Wilson Research: Palin Really “Losing Ground”? Greatest Asset “Middle Class Who Elected Conservatives In 2010”
Friday, March 25, 2011 0 Responses
Recent interpretations of national polling data have suggested that former Alaska Governor and Vice Presidential nominee Sarah Palin is “losing ground” based on movements in her image rating among all self-identified Republicans and Republican-leaning Independents. But what are we really looking at?
- FACT: The recent Washington Post/ABC news poll that is the basis the “losing ground” comments still shows Palin on the right side of the favorable/unfavorable scale with 58% having a favorable impression and 37% with an unfavorable impression.
- FACT: When a national survey asks self-identified Republicans “For whom would you vote for in the Republican primary,” the field is wide open. When the leader is polling south of 20%, no one is even come close to locking this up.
- FACT: The “self identified Republicans and Republican-leaning Independents” are very different from the actual caucus goers and Republican primary voters who will determine the Republican Presidential nomination. Fewer than five percent of these voters will actually be Iowa caucus participants or vote in one of the three or four early primaries that will be critical in deciding the next Republican nominee.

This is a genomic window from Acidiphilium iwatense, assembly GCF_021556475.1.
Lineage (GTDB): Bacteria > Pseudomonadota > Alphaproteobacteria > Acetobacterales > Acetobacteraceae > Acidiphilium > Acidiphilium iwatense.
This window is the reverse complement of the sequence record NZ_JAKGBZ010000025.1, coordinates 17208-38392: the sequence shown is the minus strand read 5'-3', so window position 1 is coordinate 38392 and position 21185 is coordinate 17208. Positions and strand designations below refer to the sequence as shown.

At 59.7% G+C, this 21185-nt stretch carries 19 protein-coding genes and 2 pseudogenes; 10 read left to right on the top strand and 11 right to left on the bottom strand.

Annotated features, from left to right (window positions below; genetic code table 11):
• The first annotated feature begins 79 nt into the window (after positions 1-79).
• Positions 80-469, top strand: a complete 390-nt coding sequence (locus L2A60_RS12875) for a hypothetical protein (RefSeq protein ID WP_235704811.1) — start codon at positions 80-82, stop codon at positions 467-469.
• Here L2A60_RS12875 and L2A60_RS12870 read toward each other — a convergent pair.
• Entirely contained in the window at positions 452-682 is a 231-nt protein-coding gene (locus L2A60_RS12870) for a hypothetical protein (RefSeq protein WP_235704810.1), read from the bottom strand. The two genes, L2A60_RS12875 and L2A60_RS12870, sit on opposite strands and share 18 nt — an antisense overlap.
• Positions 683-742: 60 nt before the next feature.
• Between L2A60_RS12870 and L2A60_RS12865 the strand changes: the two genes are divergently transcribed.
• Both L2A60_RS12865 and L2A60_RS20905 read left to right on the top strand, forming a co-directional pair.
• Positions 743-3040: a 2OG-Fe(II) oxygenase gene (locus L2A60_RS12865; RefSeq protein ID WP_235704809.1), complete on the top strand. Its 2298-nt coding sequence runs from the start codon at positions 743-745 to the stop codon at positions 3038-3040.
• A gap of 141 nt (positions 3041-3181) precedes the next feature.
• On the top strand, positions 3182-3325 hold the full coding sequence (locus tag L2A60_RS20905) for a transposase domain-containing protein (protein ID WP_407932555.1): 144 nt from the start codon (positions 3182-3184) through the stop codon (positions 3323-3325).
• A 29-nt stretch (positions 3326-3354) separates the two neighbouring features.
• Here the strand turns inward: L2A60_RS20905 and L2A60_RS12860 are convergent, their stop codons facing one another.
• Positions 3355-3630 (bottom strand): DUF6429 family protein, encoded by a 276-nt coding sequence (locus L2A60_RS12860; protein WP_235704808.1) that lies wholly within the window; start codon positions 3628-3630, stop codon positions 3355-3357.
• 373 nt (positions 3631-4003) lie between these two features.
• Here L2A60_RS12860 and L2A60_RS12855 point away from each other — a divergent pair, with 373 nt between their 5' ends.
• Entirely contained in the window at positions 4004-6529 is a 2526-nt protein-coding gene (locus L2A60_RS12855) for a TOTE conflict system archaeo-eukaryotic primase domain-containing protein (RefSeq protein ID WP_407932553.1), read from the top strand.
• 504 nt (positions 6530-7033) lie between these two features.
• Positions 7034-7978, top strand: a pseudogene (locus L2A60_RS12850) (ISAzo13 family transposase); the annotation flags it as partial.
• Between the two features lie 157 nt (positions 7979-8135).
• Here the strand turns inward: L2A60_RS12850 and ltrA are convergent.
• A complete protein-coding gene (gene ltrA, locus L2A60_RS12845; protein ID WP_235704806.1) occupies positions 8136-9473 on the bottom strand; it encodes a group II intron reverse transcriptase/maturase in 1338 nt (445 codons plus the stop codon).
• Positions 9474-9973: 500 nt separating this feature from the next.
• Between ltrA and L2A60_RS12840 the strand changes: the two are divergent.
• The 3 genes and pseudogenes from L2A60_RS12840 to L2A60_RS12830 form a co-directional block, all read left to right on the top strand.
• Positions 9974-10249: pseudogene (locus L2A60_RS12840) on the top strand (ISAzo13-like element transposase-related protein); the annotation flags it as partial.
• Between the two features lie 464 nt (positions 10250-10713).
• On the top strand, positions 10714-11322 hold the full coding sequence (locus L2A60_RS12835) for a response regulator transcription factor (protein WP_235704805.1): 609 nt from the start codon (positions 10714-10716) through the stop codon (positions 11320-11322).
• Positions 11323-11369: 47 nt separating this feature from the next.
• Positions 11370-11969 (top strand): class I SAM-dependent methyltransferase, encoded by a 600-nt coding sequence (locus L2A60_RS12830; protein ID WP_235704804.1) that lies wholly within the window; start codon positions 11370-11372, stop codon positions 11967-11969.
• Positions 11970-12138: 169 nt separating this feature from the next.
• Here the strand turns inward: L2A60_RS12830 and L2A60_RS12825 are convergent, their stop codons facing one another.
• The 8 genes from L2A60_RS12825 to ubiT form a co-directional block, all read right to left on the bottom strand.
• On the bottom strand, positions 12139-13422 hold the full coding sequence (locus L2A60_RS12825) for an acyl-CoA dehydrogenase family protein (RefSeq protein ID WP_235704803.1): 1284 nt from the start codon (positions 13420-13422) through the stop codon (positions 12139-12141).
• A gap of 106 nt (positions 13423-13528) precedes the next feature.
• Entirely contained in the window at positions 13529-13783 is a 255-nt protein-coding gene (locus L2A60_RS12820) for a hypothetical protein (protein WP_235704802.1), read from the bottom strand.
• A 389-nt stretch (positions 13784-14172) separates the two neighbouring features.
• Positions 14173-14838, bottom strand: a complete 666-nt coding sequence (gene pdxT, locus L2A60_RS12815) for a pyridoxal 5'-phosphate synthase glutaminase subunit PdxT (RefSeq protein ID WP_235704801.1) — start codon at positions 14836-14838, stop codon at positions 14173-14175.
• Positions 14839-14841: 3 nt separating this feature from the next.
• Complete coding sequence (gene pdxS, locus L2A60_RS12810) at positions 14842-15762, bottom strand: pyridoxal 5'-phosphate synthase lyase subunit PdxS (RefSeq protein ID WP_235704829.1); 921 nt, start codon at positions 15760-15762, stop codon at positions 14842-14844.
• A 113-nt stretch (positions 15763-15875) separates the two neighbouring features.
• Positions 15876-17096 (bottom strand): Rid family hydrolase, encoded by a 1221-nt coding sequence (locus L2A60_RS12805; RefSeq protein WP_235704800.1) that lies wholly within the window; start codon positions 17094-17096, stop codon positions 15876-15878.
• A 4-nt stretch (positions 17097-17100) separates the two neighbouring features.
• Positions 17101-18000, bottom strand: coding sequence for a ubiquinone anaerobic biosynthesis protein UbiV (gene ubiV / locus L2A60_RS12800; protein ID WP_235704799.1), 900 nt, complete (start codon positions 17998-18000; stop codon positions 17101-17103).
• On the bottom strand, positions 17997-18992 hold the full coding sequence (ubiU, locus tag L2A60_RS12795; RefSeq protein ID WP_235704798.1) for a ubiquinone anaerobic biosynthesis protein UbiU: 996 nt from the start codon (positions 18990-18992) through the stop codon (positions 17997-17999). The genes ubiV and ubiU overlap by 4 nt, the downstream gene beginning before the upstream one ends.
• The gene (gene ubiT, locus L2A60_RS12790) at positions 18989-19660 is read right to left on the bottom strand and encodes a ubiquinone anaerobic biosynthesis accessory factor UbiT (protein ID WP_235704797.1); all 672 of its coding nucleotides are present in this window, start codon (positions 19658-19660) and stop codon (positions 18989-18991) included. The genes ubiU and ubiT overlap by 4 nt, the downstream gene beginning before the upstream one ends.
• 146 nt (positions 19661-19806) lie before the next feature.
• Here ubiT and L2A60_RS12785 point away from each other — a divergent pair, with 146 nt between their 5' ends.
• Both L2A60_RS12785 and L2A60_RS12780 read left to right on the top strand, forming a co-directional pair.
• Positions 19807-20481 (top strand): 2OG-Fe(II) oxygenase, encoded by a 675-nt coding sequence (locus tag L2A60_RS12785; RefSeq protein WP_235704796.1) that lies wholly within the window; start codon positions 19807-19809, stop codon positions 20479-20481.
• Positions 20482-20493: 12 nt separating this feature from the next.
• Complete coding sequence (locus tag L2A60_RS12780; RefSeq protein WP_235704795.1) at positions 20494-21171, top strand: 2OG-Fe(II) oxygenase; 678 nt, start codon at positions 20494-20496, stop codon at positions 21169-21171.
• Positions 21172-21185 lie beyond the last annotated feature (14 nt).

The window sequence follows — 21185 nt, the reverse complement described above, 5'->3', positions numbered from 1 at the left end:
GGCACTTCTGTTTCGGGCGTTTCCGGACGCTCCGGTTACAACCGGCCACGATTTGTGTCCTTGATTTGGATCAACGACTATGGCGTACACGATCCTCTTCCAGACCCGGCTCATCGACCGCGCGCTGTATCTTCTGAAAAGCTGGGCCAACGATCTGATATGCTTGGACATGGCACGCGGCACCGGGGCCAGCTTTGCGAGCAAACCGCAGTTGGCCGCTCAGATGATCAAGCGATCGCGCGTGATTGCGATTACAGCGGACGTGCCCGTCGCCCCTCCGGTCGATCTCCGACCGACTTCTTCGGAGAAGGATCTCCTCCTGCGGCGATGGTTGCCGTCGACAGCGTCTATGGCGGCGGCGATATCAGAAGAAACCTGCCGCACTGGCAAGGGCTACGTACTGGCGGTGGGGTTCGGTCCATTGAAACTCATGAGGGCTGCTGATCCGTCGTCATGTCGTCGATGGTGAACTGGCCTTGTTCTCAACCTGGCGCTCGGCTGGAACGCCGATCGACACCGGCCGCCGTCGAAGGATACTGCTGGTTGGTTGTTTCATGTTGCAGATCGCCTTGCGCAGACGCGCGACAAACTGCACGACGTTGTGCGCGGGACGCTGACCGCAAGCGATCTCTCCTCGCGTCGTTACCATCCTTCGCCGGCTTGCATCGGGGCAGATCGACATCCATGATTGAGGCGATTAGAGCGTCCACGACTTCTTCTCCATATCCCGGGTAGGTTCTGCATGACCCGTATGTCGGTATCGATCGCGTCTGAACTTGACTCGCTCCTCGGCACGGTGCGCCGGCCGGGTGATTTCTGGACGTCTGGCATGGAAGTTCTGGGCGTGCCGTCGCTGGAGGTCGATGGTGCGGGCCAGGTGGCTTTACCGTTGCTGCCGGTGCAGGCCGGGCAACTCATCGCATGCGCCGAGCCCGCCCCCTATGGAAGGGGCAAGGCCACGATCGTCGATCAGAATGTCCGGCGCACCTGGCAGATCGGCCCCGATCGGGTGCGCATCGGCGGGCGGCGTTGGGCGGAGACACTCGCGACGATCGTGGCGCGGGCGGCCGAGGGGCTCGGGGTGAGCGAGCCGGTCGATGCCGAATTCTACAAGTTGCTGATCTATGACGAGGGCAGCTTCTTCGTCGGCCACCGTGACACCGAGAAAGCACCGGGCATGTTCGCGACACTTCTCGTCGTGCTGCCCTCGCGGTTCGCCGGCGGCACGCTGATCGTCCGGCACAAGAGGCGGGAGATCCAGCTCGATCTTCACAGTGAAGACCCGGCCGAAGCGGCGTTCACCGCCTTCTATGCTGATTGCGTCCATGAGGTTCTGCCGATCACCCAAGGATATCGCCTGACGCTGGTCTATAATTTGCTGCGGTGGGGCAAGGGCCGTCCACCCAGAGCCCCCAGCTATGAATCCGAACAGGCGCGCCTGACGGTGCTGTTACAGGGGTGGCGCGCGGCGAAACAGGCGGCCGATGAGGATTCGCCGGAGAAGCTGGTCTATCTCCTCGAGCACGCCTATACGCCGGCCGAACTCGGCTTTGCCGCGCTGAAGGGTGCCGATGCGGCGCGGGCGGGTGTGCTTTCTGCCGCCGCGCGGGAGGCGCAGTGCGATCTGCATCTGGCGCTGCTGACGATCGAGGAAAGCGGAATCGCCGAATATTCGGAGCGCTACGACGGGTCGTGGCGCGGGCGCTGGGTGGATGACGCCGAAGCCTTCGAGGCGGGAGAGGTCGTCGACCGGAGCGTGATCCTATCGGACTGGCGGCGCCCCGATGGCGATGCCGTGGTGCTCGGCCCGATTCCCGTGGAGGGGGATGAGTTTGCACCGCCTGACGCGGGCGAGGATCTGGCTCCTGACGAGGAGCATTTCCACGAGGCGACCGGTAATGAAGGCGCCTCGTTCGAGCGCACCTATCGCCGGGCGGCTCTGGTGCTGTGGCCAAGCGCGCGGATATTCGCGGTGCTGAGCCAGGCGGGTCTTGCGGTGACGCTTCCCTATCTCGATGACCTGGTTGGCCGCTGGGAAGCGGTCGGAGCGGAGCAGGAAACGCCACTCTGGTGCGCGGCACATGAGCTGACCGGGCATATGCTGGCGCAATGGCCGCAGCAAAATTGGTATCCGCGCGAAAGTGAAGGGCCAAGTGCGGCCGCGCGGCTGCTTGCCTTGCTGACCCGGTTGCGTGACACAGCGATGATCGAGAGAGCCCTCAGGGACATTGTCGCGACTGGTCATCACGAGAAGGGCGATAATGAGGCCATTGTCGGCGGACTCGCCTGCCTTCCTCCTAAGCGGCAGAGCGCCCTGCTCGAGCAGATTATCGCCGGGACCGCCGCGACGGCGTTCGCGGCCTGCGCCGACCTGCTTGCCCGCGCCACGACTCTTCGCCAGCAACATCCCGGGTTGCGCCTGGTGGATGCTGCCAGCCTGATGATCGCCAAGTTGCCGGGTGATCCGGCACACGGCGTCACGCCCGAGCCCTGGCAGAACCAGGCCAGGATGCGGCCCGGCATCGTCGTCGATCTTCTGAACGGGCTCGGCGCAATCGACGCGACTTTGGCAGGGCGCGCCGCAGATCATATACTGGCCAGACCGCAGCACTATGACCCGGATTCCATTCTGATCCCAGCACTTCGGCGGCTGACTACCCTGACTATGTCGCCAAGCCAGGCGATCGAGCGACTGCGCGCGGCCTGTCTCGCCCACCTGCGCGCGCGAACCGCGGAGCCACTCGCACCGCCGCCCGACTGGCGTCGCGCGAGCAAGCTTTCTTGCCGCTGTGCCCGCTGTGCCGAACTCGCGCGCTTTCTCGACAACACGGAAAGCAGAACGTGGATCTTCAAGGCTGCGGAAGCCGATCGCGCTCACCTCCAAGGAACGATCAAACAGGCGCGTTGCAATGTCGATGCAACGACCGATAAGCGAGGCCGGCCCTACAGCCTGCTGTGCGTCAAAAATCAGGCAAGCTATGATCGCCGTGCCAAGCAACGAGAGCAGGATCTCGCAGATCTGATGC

- FACT: At this time in 2007, the same national polls showed Rudy Giuliani as the prohibitive favorite for the Republican nomination and they continued to show him with sizeable leads even as it became increasingly clear he had no chance to become the nominee.
So where is Palin, a candidate who still has a favorable image among all Republicans and Republican-leaners and an even stronger one among just Republican primary voters, “losing ground?” Apparently it is among the inside-the-beltway opinion journalist set and the “conservative elite” (which translates to inside-the-beltway conservatives who have major newspaper columns and hobnob with journalists). […]
There is a reason that every Republican candidate in the country is begging for the coveted Sarah Palin endorsement – she has appeal to a large bloc of voters that are tired of business as usual and see her as someone that they can identify with on a personal level. While there’s a significant number of people in traditional Republican circles that cringe at seeing her succeed, her greatest asset is that she can appeal to the same large voting blocs of middle class conservatives who elected conservatives in primary and general elections in 2010 and when she gets a chance to speak to increasing numbers of voters on her terms, it wouldn’t surprise anyone to see her number shoot right back up.
Wilson Research Strategies: Is Palin Really “Losing Ground”?